The ragù in this lasagne pays homage to penne all’Aconese, the first dish that Ixta fell madly in love with.

Serves
6

Preparation

25min

Cooking

1hr
50min

Skill level

Easy
By
Average: 3.4 (26 votes)
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It’s served at Ristorante Pizzeria Acone, a community run restaurant in the Tuscan village of Acone, perched at the top of the mountain on which she spent her formative childhood years. The recipe is a closely guarded secret, but the complex, earthy and deeply umami flavour of dried porcini mushrooms is impossible to miss. This is our meatless take on that mythical sauce.

The ragù can easily be made vegan if you lose the cream. It can also be made ahead and refrigerated, ready to be served with pasta or polenta, saving yourself the trouble of constructing the lasagne if you’re short on time. Reduce the black pepper and lose the chilli for a child-friendly version. If you want to get ahead, the lasagne can be assembled, refrigerated and then baked the next day (once it’s come back up to room temperature).

Ingredients

  • 750 g chestnut mushrooms, halved
  • 500 g oyster mushrooms
  • 135 ml olive oil, plus extra for greasing
  • 60 g dried porcini mushrooms
  • 30 g dried wild mushrooms
  • 2 dried red chillies, roughly chopped (deseeded for less heat)
  • 500 ml hot vegetable stock
  • 1 onion, peeled and quartered
  • 5 garlic cloves, roughly chopped
  • 1 carrot, peeled and quartered (90 g)
  • 2–3 plum tomatoes, quartered (200 g)
  • 75 g tomato paste
  • 130 ml thick (double) cream
  • 60 g Pecorino Romano, finely grated
  • 60 g Parmesan, finely grated
  • 5 g basil leaves, finely chopped
  • 10 g parsley leaves, finely chopped, plus an extra tsp to serve
  • 250 g dried lasagne sheets (that’s about 14 sheets)

Cook's notes

Oven temperatures are for conventional; if using fan-forced (convection), reduce the temperature by 20˚C. | We use Australian tablespoons and cups: 1 teaspoon equals 5 ml; 1 tablespoon equals 20 ml; 1 cup equals 250 ml. | All herbs are fresh (unless specified) and cups are lightly packed. | All vegetables are medium size and peeled, unless specified. | All eggs are 55-60 g, unless specified.

Instructions

1. Preheat the oven to 230°C fan-forced.

2. Put the chestnut and oyster mushrooms into the large bowl of a food processor in three or four batches and pulse each batch until finely chopped (or finely chop everything by hand). Toss the chopped mushrooms in a large bowl with 45ml of oil and 1 teaspoon of salt and spread out on a large, 40 cm x 35 cm parchment-lined, rimmed baking tray. Bake for 30 minutes near the top of the oven, stirring three times throughout until the mushrooms are golden-brown; they will have reduced in volume significantly. Set aside. Reduce the oven temperature to 200°C fan.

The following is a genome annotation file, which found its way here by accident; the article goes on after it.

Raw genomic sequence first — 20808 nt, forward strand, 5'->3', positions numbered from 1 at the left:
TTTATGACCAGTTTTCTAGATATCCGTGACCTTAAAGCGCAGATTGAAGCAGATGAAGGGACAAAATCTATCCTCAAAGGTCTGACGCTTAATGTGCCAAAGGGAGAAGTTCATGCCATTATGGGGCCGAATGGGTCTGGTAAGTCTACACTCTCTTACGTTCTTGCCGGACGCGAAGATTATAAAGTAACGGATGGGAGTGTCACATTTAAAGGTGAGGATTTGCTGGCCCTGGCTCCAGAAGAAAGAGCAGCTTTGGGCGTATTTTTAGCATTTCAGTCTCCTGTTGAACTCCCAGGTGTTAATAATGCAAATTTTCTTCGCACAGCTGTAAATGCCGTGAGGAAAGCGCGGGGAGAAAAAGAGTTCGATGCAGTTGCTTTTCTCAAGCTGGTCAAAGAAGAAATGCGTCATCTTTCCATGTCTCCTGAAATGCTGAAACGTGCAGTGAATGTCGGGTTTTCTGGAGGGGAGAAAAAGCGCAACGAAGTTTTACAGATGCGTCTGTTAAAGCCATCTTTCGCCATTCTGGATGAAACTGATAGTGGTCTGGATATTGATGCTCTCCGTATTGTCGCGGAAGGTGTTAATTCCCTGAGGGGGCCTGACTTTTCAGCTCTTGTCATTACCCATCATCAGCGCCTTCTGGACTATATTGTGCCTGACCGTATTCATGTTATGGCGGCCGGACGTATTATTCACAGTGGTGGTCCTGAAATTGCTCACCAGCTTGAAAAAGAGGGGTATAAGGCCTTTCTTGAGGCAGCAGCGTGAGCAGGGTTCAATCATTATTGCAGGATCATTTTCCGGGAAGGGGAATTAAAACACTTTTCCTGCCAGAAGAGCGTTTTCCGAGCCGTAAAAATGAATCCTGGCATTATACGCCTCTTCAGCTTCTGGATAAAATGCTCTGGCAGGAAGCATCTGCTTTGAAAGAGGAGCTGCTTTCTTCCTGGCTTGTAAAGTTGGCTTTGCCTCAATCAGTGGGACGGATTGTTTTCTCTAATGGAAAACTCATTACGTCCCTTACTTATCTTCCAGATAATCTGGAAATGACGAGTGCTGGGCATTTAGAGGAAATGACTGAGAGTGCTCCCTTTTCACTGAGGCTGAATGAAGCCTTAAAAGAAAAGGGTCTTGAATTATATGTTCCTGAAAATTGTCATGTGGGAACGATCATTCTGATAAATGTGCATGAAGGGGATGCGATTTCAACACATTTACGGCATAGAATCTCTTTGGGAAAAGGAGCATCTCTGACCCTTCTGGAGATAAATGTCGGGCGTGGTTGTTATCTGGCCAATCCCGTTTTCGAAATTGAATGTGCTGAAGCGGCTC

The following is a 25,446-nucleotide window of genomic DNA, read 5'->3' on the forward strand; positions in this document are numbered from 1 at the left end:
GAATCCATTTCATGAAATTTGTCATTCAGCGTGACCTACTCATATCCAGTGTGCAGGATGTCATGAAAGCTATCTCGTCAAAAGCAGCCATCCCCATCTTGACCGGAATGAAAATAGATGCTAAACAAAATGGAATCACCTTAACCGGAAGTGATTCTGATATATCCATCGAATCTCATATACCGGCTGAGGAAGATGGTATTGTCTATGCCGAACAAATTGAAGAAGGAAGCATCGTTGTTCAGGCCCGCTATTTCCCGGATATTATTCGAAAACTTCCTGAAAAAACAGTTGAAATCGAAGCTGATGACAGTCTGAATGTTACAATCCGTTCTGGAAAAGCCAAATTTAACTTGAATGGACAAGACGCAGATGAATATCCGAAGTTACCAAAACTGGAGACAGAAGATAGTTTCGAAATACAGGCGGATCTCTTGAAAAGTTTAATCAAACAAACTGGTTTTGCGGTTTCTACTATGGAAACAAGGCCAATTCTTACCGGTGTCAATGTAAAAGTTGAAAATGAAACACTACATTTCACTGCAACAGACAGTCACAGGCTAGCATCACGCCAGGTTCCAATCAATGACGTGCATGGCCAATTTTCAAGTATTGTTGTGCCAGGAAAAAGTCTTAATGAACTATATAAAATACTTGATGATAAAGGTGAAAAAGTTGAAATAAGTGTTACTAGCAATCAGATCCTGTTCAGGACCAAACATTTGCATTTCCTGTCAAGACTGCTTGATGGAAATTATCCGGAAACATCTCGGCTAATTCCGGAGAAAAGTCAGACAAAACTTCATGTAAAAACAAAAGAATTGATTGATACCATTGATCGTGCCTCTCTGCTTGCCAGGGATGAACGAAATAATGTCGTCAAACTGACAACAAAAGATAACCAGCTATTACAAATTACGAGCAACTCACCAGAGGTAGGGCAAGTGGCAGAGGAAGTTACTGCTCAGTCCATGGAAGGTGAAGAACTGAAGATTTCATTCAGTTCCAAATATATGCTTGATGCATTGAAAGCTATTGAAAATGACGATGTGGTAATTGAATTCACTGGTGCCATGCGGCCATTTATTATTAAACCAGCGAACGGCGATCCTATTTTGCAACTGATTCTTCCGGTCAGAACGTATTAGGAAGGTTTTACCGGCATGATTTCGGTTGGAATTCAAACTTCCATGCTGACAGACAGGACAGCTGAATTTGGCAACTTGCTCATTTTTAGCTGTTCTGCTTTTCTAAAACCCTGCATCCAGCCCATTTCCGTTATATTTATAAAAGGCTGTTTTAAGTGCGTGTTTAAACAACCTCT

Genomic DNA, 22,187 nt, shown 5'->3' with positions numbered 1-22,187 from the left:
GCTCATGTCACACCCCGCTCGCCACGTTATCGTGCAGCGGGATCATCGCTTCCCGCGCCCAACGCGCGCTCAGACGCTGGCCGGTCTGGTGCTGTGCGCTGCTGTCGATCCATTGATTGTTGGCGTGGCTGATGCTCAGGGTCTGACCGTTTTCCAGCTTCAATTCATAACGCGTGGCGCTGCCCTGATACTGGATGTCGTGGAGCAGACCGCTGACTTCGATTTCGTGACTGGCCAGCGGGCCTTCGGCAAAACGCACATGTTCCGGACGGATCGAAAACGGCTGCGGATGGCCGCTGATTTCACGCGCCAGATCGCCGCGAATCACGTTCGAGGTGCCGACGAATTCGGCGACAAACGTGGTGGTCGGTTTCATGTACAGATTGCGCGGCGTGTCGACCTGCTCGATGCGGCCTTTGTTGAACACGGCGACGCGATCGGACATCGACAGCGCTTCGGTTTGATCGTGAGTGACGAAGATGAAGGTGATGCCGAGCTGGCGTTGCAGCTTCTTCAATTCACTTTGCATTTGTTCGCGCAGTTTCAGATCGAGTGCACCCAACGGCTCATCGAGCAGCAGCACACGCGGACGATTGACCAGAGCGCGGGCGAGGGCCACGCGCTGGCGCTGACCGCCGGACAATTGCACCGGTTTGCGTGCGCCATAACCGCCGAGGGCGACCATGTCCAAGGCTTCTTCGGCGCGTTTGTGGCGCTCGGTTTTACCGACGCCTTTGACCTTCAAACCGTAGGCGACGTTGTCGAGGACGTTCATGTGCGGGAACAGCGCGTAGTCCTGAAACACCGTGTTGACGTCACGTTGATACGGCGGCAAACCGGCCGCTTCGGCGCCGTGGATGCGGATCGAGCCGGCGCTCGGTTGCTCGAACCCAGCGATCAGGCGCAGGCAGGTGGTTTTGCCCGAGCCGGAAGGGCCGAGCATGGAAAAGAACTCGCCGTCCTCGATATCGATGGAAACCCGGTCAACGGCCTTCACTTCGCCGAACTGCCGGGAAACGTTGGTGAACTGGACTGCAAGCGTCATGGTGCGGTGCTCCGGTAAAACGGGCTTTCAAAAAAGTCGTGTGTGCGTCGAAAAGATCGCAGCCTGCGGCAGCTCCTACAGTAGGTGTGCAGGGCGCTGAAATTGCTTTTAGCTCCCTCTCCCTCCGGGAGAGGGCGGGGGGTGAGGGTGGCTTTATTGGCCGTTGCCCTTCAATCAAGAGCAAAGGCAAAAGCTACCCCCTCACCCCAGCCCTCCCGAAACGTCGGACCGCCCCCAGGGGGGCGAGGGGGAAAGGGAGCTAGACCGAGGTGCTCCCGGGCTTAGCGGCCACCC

3. Meanwhile, combine the dried mushrooms, chillies and hot stock in a large bowl and set aside to soak for half an hour. Strain the liquid into another bowl, squeezing as much liquid from the mushrooms as possible to get about 340 ml: if you have any less, top up with water. Very roughly chop the rehydrated mushrooms (you want some chunks) and finely chop the chillies. Set the stock and mushrooms aside separately.

4. Put the onion, garlic and carrot into the food processor and pulse until finely chopped (or finely chop everything by hand). Heat 60 ml of oil in a large saute pan or pot on medium-high heat. Once hot, add the onion mixture and fry for 8 minutes, stirring occasionally, until soft and golden. Pulse the tomatoes in the food processor until finely chopped (or finely chop by hand), then add to the pan along with the tomato paste, 1½ teaspoons of salt and 1¾ teaspoons of freshly cracked black pepper. Cook for 7 minutes, stirring occasionally. Add the rehydrated mushrooms and chillies and the roasted mushrooms and cook for 9 minutes, resisting the urge to stir: you want the mushrooms to be slightly crisp and browned on the bottom. Stir in the reserved stock and 800 ml of water and, once simmering, reduce the heat to medium and cook for about 25 minutes, stirring occasionally, until you get the consistency of a ragu. Stir in 100 ml of the cream and simmer for another 2 minutes, then remove from the heat.

5. Combine both cheeses and both herbs in a small bowl. To assemble the lasagne, spread one-fifth of the sauce in the bottom of a round 28 cm baking dish (or a 30 cm x 20 cm rectangular dish), then top with a fifth of the cheese mixture, followed by a layer of lasagne sheets, broken to fit where necessary. Repeat these layers three more times in that order, and finish with a final layer of sauce and cheese: that’s five layers of sauce and cheese and four layers of pasta.

6. Drizzle over 3 tsp (15 ml) of cream and 3 tsp (15 ml) of oil, then cover with foil and bake for 15 minutes. Remove the foil, increase the temperature to 220°C fan-forced and bake for another 12 minutes, turning the dish round halfway. Turn the oven to the grill setting and grill for a final 2 minutes, until the edges are brown and crisp. Set aside to cool for 5 or so minutes, then drizzle over the remaining tablespoon of cream and oil. Sprinkle over the remaining parsley, finish with a good grind of pepper and serve.

 

Extracted from Ottolenghi Flavour by Yotam Ottolenghi and Ixta Belfrage (Ebury Press, hb, $55)